Name of Project: Restoring the Forest Ecosystem in Los Padres National Forest
Number of Trees to be Planted: 224,000
Directly Benefits: Wildlife (including the endangered California Condor)
· Reforest 14,000 acres
· Provide habitat for wildlife
In the most extensive project funded in 2011, American Forests is partnering with the USDA Forest Service to replant part of the Los Padres National Forest in southern California. This project will plant trees across 14,000 acres of national forest land in need of reforestation. According to a 2005 study conducted by the Forest Service, only 8% of this National Forest’s land base is still in a forested condition. In fact, the vast majority of the remaining land base is chaparral, a type of scrubland. The number of acres in a forested condition has decreased because of large fires in the Los Padres National Forest in 2006, 2007, 2008 and 2009, which collectively burned over 900,000 acres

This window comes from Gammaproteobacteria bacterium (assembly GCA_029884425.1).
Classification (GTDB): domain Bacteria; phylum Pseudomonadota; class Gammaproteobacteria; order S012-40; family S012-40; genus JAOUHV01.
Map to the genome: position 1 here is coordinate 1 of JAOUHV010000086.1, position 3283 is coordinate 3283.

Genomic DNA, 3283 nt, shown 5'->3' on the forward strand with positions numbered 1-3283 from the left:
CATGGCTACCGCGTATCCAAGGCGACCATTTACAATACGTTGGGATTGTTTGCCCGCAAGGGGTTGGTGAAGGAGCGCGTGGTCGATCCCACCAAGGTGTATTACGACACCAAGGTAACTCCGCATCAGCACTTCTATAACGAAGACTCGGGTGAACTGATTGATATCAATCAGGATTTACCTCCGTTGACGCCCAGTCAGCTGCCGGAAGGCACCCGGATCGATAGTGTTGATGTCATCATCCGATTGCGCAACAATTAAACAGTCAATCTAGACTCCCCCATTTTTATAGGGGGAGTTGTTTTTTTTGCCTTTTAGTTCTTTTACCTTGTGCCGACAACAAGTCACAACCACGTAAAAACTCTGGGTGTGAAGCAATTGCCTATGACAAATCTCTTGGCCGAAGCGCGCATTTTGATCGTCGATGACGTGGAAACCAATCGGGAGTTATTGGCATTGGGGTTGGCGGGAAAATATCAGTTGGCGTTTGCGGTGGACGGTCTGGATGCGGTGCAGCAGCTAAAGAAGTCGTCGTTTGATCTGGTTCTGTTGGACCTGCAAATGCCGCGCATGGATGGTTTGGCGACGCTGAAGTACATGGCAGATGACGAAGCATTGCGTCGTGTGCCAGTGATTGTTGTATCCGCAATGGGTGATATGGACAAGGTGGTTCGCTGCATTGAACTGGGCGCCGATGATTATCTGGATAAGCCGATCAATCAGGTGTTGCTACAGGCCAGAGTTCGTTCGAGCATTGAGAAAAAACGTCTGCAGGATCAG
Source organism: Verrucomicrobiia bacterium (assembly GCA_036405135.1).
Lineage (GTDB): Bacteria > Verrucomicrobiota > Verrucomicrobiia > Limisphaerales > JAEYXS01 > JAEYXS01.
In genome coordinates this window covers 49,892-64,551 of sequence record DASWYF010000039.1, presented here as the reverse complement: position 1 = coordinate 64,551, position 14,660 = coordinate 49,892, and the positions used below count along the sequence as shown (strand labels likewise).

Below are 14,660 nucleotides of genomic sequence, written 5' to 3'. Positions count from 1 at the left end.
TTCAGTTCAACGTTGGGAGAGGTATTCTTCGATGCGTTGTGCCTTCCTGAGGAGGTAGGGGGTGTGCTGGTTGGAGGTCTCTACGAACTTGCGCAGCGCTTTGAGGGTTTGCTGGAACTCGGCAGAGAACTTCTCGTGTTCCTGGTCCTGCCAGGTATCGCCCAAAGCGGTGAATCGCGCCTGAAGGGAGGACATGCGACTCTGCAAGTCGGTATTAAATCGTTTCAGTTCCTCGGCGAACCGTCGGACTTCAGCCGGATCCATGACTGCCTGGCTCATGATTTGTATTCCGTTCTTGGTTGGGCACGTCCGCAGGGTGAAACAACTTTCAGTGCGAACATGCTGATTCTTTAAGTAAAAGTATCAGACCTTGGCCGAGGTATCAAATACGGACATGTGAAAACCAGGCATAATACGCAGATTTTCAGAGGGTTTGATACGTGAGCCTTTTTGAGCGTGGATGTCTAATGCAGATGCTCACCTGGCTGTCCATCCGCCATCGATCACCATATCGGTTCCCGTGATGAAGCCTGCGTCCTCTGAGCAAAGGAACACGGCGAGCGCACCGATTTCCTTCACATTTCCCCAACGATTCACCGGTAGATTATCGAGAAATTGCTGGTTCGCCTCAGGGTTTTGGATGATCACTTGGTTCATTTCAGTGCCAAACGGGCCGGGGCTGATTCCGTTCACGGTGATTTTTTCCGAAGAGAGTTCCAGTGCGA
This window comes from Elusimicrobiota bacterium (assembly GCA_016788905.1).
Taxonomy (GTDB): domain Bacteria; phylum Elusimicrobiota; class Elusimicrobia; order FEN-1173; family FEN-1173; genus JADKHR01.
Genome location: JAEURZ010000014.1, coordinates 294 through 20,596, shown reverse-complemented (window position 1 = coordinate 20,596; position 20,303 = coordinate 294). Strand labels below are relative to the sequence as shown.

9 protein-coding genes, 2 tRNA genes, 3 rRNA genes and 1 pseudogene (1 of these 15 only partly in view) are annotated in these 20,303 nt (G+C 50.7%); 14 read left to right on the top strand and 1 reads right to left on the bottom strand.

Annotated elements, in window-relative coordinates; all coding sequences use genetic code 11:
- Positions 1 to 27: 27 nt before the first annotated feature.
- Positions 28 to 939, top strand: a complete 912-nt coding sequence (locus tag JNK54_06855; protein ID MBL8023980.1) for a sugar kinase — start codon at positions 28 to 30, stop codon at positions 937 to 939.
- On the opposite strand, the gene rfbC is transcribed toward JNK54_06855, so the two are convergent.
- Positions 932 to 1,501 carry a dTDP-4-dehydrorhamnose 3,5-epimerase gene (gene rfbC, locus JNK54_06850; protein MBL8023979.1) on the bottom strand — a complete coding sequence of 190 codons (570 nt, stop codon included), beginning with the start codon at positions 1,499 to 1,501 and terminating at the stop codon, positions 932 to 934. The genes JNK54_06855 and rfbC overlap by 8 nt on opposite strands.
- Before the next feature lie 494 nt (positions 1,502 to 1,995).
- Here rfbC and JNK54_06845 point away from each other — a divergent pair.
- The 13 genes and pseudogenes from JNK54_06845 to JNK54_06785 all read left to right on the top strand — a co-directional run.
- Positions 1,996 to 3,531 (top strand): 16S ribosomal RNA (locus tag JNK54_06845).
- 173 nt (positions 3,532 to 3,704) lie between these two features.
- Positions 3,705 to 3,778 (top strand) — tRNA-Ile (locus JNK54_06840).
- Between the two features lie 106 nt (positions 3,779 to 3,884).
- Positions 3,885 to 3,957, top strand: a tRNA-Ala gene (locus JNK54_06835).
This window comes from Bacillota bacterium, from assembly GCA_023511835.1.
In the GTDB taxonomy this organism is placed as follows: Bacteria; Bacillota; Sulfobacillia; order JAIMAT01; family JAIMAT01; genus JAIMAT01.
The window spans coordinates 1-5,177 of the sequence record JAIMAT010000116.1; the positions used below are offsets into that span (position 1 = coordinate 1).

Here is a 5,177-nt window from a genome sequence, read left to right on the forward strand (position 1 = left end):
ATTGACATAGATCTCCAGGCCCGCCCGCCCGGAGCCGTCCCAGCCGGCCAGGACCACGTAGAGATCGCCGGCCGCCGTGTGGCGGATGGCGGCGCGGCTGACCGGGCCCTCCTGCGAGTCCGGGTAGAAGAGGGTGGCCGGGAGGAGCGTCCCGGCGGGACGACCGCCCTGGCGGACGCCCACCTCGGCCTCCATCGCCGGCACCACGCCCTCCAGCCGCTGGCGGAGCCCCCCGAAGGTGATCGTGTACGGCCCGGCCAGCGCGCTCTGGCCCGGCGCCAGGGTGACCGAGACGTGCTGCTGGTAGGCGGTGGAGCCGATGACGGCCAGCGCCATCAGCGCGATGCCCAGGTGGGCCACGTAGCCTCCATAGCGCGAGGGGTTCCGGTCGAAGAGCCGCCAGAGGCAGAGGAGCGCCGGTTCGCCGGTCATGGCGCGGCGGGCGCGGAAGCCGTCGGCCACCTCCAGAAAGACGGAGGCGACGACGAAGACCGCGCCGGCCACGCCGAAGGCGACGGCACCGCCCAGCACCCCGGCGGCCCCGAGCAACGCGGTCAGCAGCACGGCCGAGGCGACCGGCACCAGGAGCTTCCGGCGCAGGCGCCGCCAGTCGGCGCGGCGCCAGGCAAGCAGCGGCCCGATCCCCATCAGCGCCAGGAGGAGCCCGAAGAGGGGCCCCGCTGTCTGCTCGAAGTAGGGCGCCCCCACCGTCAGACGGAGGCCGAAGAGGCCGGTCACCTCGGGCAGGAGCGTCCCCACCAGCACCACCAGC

The Los Padres National Forest is an important area for wildlife. It includes the Sisquoc Condor Sanctuary, created in 1937. It also includes the San Rafael Wilderness Area. These areas are inhabited by species such as coyotes, black bears, mountain lions, and California condors (Gymnogyps californianus). Restoring this vital land to a forest ecosystem will benefit all these species of wildlife and more.
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